I would normally not do this – quote someone as a “bad example” – but this tweet speaks volumes to me. (BTW: I have great respect for the person who wrote it as someone of insight and spiritual maturity and hence I have blacked out the name.)
“Allows an encounter with great doctrines”?? “Stay close”?? If the rosary, or any devotion (reading the Bible or saying the Office), keeps us close to a doctrine, all is lost!!! Not to put too fine a point on it, no doctrine will ever “save” us but only the person of God-incarnate, Jesus Christ. Yes, theology and doctrine is important. But it is the person who is behind the rosary – Our Lady leading us to Jesus – that is of the upmost importance. It is the person who is behind the doctrine. A devotion is never (!!!!!) an encounter with a doctrine, a teaching, an idea, a moral. It is always an encounter with a person.
My main problem – after much reflection and soul-searching – with modern forms of Christianity is that it has become a “philosophy” (in the broadest sense of the word) and has abdicated the encounter with the divine for intellectual consent. It feels to me like Christianity needs people to agree with it – culture at large or individuals – and they have a product to sell (one among many). All of this makes God an object and individuals “brains in jars”.
One of the strongest memories of my youth is of an orchard next to our house. Maybe it was not really an orchard but more of a hobby garden. at the front of this garden there was an apple tree that grew into the street. My strongest memory of growing up is hiding in the garage and eating the apples on a warm summer afternoon.
As you read that story (and be honest) what was the image of an apple that you had in your mind? Was the apple large or small? Was it sweet or sour? And was the apple green or red?
For the record the apples were green, small and extremely sour. When I hear the word “apple” that is the image I have in my mind.
So here is the “moral of the story”: can I assume that my experience of the world is anything like your experience of the world? I know I experience the world but can I abstract a common experience from my experience. Or is it an act of faith?
Now the post has SK and Merton – so we are winning right from the start. But seeing my journey reflected in other people’s journey is always an amazing experience.
I would love to be a writer but I know deep down that I will never be one. Nothing to say! Yet the post has reminded me that other’s have struggled with the same things and they have come through to the other side. So keep going!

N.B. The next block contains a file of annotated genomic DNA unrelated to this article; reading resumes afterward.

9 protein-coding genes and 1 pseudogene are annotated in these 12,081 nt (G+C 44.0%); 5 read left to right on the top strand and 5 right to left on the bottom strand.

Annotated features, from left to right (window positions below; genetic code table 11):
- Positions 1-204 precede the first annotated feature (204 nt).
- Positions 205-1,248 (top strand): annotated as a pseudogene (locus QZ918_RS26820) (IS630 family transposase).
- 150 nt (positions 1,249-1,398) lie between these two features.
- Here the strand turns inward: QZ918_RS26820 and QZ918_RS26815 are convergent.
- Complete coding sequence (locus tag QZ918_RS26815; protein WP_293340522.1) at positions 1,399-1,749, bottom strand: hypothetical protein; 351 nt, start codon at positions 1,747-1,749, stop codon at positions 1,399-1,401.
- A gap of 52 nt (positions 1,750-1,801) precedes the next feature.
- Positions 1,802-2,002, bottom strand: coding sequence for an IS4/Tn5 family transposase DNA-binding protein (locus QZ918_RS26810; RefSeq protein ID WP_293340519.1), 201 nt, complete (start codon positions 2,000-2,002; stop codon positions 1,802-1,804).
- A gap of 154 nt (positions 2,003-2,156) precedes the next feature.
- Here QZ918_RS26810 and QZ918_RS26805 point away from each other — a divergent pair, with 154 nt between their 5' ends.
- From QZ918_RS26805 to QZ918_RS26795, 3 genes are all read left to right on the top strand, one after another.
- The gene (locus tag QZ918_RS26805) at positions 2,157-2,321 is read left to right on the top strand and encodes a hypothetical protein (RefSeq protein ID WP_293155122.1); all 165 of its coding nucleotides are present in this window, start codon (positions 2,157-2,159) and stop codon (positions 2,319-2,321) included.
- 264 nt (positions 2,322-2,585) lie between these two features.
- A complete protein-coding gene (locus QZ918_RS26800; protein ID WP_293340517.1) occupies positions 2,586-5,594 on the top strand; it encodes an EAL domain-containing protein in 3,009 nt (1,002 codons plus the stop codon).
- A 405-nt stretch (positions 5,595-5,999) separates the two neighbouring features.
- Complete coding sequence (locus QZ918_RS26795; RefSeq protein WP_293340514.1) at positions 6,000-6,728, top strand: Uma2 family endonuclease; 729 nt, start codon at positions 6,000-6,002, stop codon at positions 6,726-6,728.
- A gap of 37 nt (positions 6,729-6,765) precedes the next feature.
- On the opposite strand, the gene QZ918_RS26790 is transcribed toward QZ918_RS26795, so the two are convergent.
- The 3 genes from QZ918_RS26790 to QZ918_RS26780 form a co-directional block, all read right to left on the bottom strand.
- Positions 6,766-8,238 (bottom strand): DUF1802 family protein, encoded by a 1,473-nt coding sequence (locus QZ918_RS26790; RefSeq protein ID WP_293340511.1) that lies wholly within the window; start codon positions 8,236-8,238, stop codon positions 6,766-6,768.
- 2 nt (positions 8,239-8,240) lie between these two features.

I have been thinking about where I am intending to go with this blog (and hopefully the podcast). I really do not want to convince anyone of anything. I have no product to sell, no idea to proclaim, no party line to defend. I have absolutely no authority except my lived experience. Yet I know that life comes with many questions and many different answers to these many questions. And somehow I would like to be in that mix – helping finding answers rather than giving answers. So where to from here?
So while I was reading I came across this quote from SK about his task as an author:
“I dare not call myself a Christian; but I want honesty and to this end I will venture”
THAT IS IT!! Be honest with yourself. I want to be honest with myself and I want to help people be honest with themselves. I really do not care where you stand (right, left, gay, straight, theist, atheist, Catholic, or Protestant) simply be honest in your own position. And make it that – your own position! I do not accept negative positions – “I am [X] because [Y] is wrong”. But I do accept that all positions have a sense of paradox and individuality to them. So “it is right for me” is an answer and a reason.
So there it is! A new year and a new direction. So this year I hope to post a little more regularly and a little longer posts. And, of course, I will post some new podcast episodes.
I read a great article on SK and possibility this morning. It is especially useful since I am reading Sickness unto death. Anyway, here is a quote:
The important step for Kierkegaard is the concept “before God”. This is a Christian concept. He sees this actuality, standing in prayer before God, or becoming contemporary with God, as the highest for any Christian. Here the possibility of the offense is present, and must be ever-present. But here also the possibility of being able to become a believer is present and is ever present.